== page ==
PHUKET: A feasibility study costing 118 million baht is underway for an ambitious transportation project to link Phuket with neighboring provinces.
The project aims to connect the island to the national north-south rail line and provide public transport between Phuket International Airport and Chalong Circle.
Though the current study was expected to start by the end of 2012, the contract for it was signed on September 11 this year, Phuket Governor Maitri Inthusut confirmed at a meeting on Friday.
The study ground to a halt last year when the Thai Government realized that by law it could not outsource the study to private companies (story here
Options to be studied for solving traffic woes within Phuket include a rail or road-based transit system linking Phuket Airport to Chalong Circle, with stops on the way, explained Chula Sukmanop, Director-General of the Office of Transport and Traffic Policy and Planning.
Also included in the study are links connecting Phuket Airport with the rail line in Surat Thani, a branch from this link extending from Phang Nga to Krabi Town, and a leg from the rail line in Surat Thani Town to Don Sak, the jumping-off point for travellers to Koh Samui.
The idea of a light-rail line connecting the airport with Phuket City, Chalong and Patong is not new. In recent years, several companies Korean, Chinese, Singaporean and Thai, among them have formally expressed interest in the project or even submitted preliminary studies for developing such mass-transit systems.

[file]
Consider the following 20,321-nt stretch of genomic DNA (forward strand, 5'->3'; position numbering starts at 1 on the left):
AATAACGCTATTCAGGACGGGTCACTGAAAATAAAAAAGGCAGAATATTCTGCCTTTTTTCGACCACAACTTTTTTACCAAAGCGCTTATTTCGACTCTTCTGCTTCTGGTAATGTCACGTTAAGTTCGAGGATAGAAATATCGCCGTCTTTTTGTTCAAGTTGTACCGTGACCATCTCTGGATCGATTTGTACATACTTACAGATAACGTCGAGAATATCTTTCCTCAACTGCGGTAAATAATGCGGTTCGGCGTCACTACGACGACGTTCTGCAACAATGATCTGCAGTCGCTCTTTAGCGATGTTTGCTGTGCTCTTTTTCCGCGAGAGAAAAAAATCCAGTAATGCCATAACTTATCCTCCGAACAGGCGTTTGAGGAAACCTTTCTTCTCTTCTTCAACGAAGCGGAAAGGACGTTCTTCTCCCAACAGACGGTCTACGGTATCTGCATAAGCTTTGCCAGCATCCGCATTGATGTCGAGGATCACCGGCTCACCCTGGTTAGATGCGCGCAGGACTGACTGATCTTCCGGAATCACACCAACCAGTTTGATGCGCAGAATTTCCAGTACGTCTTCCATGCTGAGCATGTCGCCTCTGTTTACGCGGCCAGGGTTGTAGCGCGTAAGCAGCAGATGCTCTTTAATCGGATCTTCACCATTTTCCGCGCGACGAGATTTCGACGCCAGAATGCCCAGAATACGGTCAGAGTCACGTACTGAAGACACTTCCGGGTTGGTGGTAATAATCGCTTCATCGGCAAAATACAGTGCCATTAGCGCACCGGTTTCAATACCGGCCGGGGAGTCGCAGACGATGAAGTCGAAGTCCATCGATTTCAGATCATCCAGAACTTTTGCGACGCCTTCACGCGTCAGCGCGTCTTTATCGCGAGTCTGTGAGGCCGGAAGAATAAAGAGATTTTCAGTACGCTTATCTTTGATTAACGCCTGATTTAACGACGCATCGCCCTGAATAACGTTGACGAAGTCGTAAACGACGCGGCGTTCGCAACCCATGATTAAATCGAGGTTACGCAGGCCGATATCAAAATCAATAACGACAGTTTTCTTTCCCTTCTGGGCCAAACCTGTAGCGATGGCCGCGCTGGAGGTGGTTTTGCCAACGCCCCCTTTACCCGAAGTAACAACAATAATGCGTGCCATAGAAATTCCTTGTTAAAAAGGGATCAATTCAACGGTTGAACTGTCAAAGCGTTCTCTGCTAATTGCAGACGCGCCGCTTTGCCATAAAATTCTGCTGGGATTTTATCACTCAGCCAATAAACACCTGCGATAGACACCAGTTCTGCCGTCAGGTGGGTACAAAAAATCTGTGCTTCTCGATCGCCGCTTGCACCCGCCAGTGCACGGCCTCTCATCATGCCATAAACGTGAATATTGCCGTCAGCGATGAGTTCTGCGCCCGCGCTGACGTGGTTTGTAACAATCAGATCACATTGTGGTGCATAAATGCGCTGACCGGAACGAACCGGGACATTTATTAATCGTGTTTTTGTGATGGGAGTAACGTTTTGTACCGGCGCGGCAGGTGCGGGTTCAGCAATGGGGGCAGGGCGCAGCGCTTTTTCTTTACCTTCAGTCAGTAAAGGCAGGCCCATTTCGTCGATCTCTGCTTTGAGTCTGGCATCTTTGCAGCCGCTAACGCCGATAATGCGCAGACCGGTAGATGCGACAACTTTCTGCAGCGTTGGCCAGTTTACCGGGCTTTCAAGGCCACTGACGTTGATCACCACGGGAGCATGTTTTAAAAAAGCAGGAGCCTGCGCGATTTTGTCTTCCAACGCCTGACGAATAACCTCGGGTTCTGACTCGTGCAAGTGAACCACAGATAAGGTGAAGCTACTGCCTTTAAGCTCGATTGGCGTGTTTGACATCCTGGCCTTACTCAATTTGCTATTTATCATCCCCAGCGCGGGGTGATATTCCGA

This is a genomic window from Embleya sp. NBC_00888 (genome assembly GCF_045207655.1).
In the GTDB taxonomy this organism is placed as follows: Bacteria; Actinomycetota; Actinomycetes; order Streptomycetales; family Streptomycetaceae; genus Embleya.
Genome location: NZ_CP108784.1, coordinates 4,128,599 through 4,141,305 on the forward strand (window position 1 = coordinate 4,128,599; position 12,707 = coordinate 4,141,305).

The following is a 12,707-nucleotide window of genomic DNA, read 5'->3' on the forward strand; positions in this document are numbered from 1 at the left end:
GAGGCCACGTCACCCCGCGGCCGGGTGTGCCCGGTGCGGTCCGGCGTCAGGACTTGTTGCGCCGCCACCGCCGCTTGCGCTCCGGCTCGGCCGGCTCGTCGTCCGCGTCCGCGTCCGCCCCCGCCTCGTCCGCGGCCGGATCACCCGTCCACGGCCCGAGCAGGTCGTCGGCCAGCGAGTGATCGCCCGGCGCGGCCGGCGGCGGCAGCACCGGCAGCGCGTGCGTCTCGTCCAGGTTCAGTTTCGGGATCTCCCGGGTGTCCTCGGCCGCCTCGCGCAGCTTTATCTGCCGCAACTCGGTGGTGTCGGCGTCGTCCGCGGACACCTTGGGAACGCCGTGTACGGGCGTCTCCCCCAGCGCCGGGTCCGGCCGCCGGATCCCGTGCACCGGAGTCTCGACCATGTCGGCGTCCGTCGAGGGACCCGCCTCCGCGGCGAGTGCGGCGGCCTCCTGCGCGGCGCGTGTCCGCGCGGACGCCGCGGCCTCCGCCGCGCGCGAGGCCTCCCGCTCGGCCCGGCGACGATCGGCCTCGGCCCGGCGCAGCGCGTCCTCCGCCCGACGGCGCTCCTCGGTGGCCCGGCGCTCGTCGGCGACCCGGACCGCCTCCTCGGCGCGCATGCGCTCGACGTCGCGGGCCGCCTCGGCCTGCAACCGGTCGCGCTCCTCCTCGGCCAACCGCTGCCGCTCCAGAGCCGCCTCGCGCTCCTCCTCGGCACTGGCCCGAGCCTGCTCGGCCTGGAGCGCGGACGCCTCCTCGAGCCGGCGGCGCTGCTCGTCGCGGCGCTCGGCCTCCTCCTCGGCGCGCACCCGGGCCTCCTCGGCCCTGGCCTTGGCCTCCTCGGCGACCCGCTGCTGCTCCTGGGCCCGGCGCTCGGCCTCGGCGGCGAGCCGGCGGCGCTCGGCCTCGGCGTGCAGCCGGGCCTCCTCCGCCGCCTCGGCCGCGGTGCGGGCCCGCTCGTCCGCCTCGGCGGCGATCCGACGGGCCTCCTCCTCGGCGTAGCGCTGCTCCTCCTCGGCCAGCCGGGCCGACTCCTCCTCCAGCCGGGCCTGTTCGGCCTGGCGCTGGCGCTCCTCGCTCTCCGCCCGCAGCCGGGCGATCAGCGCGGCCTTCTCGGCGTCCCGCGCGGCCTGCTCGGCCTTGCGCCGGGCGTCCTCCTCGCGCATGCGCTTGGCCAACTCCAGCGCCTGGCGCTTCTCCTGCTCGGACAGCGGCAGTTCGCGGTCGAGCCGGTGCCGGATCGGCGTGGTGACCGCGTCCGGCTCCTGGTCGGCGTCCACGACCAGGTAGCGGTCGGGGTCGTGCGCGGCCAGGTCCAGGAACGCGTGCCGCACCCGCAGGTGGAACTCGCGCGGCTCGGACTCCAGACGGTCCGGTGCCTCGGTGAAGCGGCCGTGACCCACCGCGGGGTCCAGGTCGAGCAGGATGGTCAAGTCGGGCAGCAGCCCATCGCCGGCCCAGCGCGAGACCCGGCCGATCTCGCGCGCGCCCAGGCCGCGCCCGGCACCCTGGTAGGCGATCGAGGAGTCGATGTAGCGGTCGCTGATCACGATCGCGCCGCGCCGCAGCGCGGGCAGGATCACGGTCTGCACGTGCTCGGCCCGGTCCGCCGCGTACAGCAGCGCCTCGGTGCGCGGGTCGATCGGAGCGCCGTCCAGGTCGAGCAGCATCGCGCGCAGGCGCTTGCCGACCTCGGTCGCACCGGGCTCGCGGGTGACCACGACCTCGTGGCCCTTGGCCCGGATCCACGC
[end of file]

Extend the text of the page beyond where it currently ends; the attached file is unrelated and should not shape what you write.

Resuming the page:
One preliminary proposal by Korean giant Dohwa engineering (story here
) would have covered all major points on the island. The Singapore proposal connecting major points predicted a cost of 13 billion baht (story here
), while an eight-month feasibility study by a Thai firm in 2006 said it would cost 20bn baht to connect the airport with Phuket City alone, with rails being laid down the middle of Thepkrasattri Road (story here
The cost of extending the route to Patong would be prohibitive, the Thai firm said, because of the need to buy large swaths of private land and the amount of power needed to propel the vehicles over the hilly terrain.
Increased traffic and growing numbers of tourists to the Andaman coast are the motivation for the transportation mega-plan, Governor Maitri said.
We have about 30,000 visitors arriving per day in Phuket, and that number is expected to grow, Gov Maitri said.
We need a long-term plan to create practical transportation for visitors and locals, and ease traffic congestion, he said.
The current feasibility study will consider every detail of the plan, Mr Chula said, including speed and capacity, cost, environmental impact, public hearing results and whether the systems would be a sound investment.
It will also decide if rail, light-rail or road-based systems are most suitable.
The 14-month study will be conducted in three parts. In the first 14 weeks, information will be collected; that information will be analyzed as it is collected, until the seventh month.
From the fifth to 14th month, detailed designs will be drawn up, along with bidding documents.
Throughout the process, public hearings will be held, and every two months progress reports will be issued, according to documents supplied by the Office of Transport and Traffic Policy and Planning.